Equal time for cats?
By Liz Schevtchuk Armstrong
After a brief and sparsely attended hearing, the Philipstown Town Board in mid-November enacted a new dog control law, effective Jan. 1, detailing rules for licensing and pet owners’ rights and responsibilities. But while the new law passed the board unanimously with no dissent from the public, one audience member suggested cats also deserve attention.
Forced to act because the State of New York decided to relinquish dog-control duties to local jurisdictions, the Town Board is replacing the current four pages on dogs in the town code of law with a new, 20-page section. The new law will require owners to pay a fee and license all dogs 6 months of age old or older, with the exception of dogs in shelters or similar situation, and to present proof the dog has been vaccinated against rabies. At all times, each licensed dog also will have to wear an identification tag issued by the town; those found running loose off the owner’s property can be seized and held, to be reclaimed at a charge. For most residents, cost of a license will be $12.50 for a spayed or neutered dog and $25 for an un-spayed, non-neutered dog. Senior citizens will pay $3.50 per license for a spayed or neutered dog and $10.50 for an un-spayed, non-neutered. Licensing will be handled by the town clerk’s office. Residents who violate the new provisions can be fined up to $250. “The law is a little voluminous, but we have to cover ourselves because the state no longer is dealing with any of this,” Town Clerk Tina Merando explained at the meeting, Nov. 18.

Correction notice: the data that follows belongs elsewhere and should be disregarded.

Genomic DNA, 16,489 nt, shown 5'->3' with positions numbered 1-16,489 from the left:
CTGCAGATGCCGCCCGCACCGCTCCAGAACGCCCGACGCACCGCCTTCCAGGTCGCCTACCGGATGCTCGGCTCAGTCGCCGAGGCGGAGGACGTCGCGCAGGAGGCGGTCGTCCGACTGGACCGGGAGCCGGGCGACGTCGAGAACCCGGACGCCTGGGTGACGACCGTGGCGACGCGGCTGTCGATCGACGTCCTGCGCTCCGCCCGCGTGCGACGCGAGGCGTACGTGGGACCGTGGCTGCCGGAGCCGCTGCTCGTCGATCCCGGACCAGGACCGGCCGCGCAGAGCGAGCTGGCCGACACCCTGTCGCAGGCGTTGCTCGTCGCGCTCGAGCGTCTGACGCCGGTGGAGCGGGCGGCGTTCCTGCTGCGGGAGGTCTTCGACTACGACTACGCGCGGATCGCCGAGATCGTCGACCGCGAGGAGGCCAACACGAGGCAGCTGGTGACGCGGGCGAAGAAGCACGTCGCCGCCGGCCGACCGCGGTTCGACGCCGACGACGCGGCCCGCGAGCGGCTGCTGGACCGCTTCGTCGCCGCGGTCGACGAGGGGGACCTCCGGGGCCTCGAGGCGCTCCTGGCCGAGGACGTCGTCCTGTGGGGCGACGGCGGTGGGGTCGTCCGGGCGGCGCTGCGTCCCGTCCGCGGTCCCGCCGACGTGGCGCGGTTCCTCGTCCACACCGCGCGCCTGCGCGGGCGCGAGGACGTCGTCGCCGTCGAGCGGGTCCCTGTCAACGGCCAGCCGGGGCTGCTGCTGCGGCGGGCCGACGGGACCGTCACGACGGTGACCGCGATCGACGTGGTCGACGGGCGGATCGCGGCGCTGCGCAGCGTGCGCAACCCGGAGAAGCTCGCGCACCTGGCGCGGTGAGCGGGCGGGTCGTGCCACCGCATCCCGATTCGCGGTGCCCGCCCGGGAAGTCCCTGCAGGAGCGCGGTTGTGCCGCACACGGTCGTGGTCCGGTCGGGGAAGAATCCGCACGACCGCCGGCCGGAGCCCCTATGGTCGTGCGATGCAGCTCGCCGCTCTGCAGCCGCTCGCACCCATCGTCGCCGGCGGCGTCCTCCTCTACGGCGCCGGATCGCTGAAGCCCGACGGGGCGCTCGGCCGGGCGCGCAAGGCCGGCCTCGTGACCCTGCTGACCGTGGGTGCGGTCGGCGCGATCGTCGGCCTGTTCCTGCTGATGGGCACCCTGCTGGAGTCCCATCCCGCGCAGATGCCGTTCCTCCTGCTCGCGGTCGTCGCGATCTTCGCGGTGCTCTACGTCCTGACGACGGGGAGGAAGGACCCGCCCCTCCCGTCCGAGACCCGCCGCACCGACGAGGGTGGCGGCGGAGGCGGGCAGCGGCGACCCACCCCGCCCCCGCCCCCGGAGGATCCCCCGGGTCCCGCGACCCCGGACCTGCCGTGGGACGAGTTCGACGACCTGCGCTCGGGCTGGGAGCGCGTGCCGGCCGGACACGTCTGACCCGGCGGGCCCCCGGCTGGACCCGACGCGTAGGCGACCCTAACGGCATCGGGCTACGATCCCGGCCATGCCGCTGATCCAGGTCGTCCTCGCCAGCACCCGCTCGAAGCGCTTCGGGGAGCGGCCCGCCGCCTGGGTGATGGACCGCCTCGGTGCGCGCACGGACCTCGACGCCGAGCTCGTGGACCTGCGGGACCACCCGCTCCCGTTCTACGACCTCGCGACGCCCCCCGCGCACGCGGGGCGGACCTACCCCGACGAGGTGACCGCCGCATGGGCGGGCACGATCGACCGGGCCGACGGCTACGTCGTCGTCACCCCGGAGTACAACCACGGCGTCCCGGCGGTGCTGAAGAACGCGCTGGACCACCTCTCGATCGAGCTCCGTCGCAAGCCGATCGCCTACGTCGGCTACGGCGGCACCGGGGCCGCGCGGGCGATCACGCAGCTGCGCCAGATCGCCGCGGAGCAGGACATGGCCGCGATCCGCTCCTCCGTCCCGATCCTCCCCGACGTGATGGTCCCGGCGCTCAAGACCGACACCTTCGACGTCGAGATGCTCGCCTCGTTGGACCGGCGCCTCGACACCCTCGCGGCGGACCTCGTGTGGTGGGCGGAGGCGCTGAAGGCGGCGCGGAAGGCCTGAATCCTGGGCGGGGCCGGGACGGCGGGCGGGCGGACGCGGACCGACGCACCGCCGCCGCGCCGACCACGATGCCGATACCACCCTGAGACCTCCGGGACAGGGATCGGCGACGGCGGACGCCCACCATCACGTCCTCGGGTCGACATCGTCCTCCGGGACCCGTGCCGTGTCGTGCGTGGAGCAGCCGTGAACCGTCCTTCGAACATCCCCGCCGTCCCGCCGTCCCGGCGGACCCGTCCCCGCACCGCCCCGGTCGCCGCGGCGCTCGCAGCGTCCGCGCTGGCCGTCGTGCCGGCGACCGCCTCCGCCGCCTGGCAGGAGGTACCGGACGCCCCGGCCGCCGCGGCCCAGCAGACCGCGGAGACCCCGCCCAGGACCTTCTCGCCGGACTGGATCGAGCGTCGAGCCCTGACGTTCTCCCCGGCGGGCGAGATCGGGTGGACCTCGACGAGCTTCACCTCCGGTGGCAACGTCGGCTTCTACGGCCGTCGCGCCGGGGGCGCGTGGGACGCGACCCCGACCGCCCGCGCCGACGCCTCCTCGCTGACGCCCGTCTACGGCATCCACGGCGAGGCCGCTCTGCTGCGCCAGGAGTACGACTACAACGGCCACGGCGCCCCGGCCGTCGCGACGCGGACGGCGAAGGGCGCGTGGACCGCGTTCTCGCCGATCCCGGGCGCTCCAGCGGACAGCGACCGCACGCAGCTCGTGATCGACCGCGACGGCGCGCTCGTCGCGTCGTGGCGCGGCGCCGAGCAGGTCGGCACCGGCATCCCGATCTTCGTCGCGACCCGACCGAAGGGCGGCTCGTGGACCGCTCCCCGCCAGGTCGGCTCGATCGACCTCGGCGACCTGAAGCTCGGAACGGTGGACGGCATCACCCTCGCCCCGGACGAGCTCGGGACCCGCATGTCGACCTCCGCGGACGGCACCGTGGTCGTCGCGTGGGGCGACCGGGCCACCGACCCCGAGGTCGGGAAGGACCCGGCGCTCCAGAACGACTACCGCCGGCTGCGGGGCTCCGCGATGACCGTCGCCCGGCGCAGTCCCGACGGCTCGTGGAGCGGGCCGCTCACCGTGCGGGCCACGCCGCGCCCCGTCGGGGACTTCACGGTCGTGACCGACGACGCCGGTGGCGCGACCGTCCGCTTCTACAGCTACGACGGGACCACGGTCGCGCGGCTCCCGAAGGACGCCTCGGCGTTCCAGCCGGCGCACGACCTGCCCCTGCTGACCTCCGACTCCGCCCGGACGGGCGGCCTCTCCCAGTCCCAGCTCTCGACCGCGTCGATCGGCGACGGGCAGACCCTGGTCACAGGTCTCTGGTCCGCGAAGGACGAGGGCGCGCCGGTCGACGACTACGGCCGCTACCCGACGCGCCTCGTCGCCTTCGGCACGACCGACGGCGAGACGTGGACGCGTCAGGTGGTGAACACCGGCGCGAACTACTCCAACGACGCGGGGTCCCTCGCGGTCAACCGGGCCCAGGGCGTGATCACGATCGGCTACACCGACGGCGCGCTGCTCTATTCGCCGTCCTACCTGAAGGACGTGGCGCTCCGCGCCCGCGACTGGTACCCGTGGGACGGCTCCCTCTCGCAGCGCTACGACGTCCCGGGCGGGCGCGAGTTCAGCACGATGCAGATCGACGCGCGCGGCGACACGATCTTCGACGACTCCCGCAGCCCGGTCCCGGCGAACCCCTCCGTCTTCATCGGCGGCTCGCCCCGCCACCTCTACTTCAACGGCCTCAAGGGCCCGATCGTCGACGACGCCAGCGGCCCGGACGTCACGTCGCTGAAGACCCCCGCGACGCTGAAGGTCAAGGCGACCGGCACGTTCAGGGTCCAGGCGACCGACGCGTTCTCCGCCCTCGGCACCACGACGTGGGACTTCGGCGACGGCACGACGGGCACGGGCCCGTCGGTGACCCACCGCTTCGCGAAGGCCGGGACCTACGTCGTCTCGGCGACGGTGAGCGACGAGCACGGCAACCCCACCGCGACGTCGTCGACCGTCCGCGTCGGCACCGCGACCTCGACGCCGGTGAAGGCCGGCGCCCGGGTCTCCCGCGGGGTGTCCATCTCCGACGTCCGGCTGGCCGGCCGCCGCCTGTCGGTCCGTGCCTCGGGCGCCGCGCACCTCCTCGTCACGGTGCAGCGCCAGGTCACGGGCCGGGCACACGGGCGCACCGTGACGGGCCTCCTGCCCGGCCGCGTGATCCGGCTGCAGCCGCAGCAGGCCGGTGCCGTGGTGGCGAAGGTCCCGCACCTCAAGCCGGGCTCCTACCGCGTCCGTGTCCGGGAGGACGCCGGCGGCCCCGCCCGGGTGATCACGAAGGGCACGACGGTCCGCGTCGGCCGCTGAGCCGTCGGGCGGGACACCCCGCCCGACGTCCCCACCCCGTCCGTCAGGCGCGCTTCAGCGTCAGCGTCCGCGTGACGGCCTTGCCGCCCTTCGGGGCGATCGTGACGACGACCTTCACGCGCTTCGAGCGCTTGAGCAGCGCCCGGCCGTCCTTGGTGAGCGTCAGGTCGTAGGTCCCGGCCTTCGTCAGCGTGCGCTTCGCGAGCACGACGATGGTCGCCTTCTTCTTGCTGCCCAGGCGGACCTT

“Now the town will be handling the whole show,” Supervisor Richard Shea added. “It puts more responsibility on us. But it may be a source of revenue. It’s important to have the dog licensed because that proves to us the dog has the shots and we don’t have dogs running around town with rabies and things like that. It’s a safety concern.” Shea also pointed out that the license costs “about 10 percent of what the fine will be if you don’t have the license. So it’ll be a good incentive to license your dog.”
Cold Spring resident Sue Peehl suggested equal time for felines. “I think somebody should take a look at the cat situation,” she said. “They just go from fence to fence. They hop over everybody’s back yard, and they could carry rabies.” In particular, she cited concerns about cats and Constitution Marsh. “The reason it would be appropriate to have some sort of a cat thing here is because that’s an Audubon marsh and they do have kind of guidelines that cats – stray cats or loose cats ” shouldn’t be within a mile of the marsh.”She did not press the board for immediate action on a cat law. “I just wanted to bring that forward,” she said.
At the meeting, Merando also announced a town rabies-inoculation and micro-chipping clinic, scheduled for 2 to 4 p.m., Saturday, Dec. 4, at the VFW Hall on Kemble Avenue in Cold Spring. Costs are $15 for the rabies shot and $31.99 for optional micro-chipping. Of the micro-chipping fee, $16.99 for registration of the micro-chip data must be paid by credit card.
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